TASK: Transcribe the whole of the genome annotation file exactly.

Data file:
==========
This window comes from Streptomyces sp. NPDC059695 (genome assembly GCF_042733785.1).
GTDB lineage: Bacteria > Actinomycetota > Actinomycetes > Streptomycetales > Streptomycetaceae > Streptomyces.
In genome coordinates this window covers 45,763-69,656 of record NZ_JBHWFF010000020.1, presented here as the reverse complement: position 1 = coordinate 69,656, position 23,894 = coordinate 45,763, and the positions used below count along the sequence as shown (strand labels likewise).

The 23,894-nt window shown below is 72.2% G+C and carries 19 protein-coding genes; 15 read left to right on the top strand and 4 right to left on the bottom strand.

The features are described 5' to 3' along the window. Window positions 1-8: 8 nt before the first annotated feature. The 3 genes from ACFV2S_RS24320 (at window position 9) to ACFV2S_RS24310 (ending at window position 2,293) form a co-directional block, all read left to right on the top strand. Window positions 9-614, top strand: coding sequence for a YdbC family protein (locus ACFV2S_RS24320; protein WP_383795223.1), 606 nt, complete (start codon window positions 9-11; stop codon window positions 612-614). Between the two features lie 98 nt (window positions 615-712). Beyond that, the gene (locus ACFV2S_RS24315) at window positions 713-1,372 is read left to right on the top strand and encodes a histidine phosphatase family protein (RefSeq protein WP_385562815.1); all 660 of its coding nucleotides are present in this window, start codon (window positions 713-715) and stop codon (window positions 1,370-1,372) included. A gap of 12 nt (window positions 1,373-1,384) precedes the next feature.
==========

This window comes from Streptomyces sp. NPDC059695 (genome assembly GCF_042733785.1).
GTDB lineage: Bacteria > Actinomycetota > Actinomycetes > Streptomycetales > Streptomycetaceae > Streptomyces.
In genome coordinates this window covers 45,763-69,656 of record NZ_JBHWFF010000020.1, presented here as the reverse complement: position 1 = coordinate 69,656, position 23,894 = coordinate 45,763, and the positions used below count along the sequence as shown (strand labels likewise).

The 23,894-nt window shown below is 72.2% G+C and carries 19 protein-coding genes; 15 read left to right on the top strand and 4 right to left on the bottom strand.

The features are described 5' to 3' along the window. Window positions 1-8: 8 nt before the first annotated feature. The 3 genes from ACFV2S_RS24320 (at window position 9) to ACFV2S_RS24310 (ending at window position 2,293) form a co-directional block, all read left to right on the top strand. Window positions 9-614, top strand: coding sequence for a YdbC family protein (locus ACFV2S_RS24320; protein WP_383795223.1), 606 nt, complete (start codon window positions 9-11; stop codon window positions 612-614). Between the two features lie 98 nt (window positions 615-712). Beyond that, the gene (locus ACFV2S_RS24315) at window positions 713-1,372 is read left to right on the top strand and encodes a histidine phosphatase family protein (RefSeq protein WP_385562815.1); all 660 of its coding nucleotides are present in this window, start codon (window positions 713-715) and stop codon (window positions 1,370-1,372) included. A gap of 12 nt (window positions 1,373-1,384) precedes the next feature.